ST. LOUIS — Successfully defending a case on behalf of Advocate Health Care Network before the U.S. Supreme Court was a team effort, the recipient of a 2018 Missouri Lawyers Award for her role in the high-profile case said during a recent interview.
"Our Greensfelder team, consisting of myself, Daniel J. Schwartz and Heather M. Mehta, was elated when the Supreme Court accepted the case," Amy Blaisdell, officer in Greensfelder, Hemker & Gale's St. Louis and Chicago offices, said during a St. Louis Record email interview. "We felt pretty confident that the court would want to weigh in on such a significant issue."
The high court's unanimous ruling in favor of Advocate "was a career highlight," Blaisdell said.
"It was such a rewarding experience to have a client willing to fight to get to the correct result," she said. "Although the ruling did not resolve all of the issues in the case, it certainly paves the way for favorable resolution of the remaining issues in the remaining cases."
The case, Advocate Health Care Network et al. v. Stapleton et al, raised the issue of whether the so-called "church plan exemption" of the Employment Retirement Income Security Act (ERISA) of 1974 applied to a church-affiliated organization's pension plan. Blaisdell and the rest of the Greensfelder team presented their client's case before the high court in March. The following June, U.S. Supreme Court justices announced their unanimous ruling upholding an exemption in federal law for church-affiliated pension plans.
Earlier this month, Missouri Lawyers Weekly announced that Blaisdell will be among 28 attorneys honored at the Missouri Lawyers Awards luncheon on Jan. 26 at the Ballpark Hilton in St. Louis. Blaisdell is expected to be honored in the Influential Appellate Advocates category for her role in the unanimous U.S. Supreme Court ruling, according to the announcement.
Blaisdell said she went into the case with a feeling it was headed to the U.S. Supreme Court.
"The case challenged a 30-year interpretation of the statute by the Internal Revenue Service and the Department of Labor, which are the agencies charged with administering ERISA," she said.
"The agencies' opinion appeared in more than 500 private letter rulings and opinion letters, which thousands of non-profit organizations relied upon. It was clear that eventually the U.S. Supreme Court would have to weigh in."
Her career in law began with the advice from a college professor, Blaisdell said.
"I became a lawyer because a very influential college journalism professor convinced me that my writing skills would help me excel as a legal advocate," she said. "I decided to focus on employee benefits and employment because I enjoy partnering with companies to help them effectively operate their businesses."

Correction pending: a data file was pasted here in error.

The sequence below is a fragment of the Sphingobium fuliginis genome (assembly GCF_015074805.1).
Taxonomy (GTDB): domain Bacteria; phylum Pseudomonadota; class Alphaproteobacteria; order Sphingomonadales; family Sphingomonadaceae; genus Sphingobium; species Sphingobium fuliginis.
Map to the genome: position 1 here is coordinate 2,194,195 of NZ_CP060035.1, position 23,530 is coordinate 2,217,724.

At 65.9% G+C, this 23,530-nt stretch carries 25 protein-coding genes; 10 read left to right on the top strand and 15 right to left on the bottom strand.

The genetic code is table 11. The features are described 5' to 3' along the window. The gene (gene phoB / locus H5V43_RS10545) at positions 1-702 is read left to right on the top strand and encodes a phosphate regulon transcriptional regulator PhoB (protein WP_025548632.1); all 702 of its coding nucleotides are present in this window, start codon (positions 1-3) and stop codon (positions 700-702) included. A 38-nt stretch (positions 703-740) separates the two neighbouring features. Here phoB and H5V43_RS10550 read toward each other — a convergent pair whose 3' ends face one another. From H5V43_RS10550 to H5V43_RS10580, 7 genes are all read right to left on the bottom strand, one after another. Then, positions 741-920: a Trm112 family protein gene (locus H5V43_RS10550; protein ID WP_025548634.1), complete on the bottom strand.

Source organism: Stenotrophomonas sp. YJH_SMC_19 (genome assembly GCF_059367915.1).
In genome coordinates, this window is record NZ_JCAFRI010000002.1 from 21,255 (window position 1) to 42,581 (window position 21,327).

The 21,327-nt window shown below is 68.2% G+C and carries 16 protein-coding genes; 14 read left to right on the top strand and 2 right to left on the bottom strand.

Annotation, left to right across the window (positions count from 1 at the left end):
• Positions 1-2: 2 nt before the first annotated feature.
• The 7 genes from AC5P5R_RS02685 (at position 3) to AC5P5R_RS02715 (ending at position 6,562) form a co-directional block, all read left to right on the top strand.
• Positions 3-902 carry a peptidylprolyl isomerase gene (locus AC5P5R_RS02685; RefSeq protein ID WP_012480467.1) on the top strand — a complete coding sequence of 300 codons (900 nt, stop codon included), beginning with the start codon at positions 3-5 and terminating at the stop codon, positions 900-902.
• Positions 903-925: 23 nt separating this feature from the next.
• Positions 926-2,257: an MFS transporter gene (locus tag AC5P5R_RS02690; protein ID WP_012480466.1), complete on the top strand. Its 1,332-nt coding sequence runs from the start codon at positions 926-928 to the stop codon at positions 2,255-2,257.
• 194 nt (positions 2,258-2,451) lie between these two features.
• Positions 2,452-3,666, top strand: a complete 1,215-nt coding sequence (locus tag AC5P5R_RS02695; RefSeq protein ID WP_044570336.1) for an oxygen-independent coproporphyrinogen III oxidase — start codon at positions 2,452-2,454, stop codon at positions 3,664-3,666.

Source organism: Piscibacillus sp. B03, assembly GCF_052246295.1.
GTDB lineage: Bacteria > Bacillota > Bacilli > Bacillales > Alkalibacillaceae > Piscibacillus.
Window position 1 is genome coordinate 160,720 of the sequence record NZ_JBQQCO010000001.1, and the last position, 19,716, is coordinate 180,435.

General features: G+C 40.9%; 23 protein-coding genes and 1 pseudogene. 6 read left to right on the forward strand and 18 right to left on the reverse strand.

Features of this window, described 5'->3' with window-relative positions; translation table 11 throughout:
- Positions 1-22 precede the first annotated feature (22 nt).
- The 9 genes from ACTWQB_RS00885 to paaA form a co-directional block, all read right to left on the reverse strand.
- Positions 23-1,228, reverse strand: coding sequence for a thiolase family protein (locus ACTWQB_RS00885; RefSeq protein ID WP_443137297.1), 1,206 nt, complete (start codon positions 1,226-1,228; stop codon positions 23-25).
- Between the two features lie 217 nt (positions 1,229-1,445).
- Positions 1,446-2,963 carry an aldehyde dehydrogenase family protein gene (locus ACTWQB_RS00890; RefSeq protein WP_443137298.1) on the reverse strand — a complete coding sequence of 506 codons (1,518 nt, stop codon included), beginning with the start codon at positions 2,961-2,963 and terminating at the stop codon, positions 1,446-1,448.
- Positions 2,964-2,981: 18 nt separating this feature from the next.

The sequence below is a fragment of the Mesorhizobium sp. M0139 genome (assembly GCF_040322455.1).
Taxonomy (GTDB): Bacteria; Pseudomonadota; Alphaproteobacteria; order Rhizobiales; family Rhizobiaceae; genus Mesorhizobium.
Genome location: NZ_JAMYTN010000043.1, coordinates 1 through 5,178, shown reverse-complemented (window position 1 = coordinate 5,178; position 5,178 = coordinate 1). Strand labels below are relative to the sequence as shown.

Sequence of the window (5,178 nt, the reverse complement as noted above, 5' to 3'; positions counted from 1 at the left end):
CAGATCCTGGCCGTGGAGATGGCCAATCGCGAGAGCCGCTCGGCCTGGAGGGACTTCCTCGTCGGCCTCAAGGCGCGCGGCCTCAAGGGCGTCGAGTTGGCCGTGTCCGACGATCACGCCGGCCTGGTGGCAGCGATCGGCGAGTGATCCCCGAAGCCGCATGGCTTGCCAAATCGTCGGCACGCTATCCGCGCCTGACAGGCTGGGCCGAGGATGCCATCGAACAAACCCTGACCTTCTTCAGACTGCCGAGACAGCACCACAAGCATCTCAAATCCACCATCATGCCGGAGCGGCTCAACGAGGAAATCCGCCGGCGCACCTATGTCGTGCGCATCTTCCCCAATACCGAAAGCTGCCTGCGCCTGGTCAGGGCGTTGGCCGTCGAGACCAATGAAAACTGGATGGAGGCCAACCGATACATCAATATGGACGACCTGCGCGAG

Blaisdell earned a bachelor's degree in 1998 from Murray State University, where she was valedictorian and outstanding senior woman; and received her law degree from Saint Louis University School of Law, graduating magna cum laude in 2001, according to her profile at Greensfelder's website.
At Greensfelder, she focuses on highly regulated industries, which include health care, the securities industry and banking; and she has represented employers nationwide, including hundreds of ERISA lawsuits, according to her profile.
Her advice for up-and-coming attorneys interested in employment and employee benefits litigation is to keep their clients informed.
"Look for opportunities to educate your clients about issues that are on the horizon for them," Blaisdell said."In doing so, you will deepen your relationships with your clients so they think of you when they have a legal problem to solve."
Blaisdell also had advice for women entering law.
"Stay in the profession and do not underestimate yourself," she said.
"Advocate got served in this lawsuit the same day that I had my third child. Although it can certainly be challenging to be a practicing lawyer and working mother, it can be done and often makes you more desirable. There are plenty of great companies like Advocate that appreciate diversity in their service providers. In my experience, females in the legal profession are often a great example of the old saying, 'If you want something done, ask a busy person'."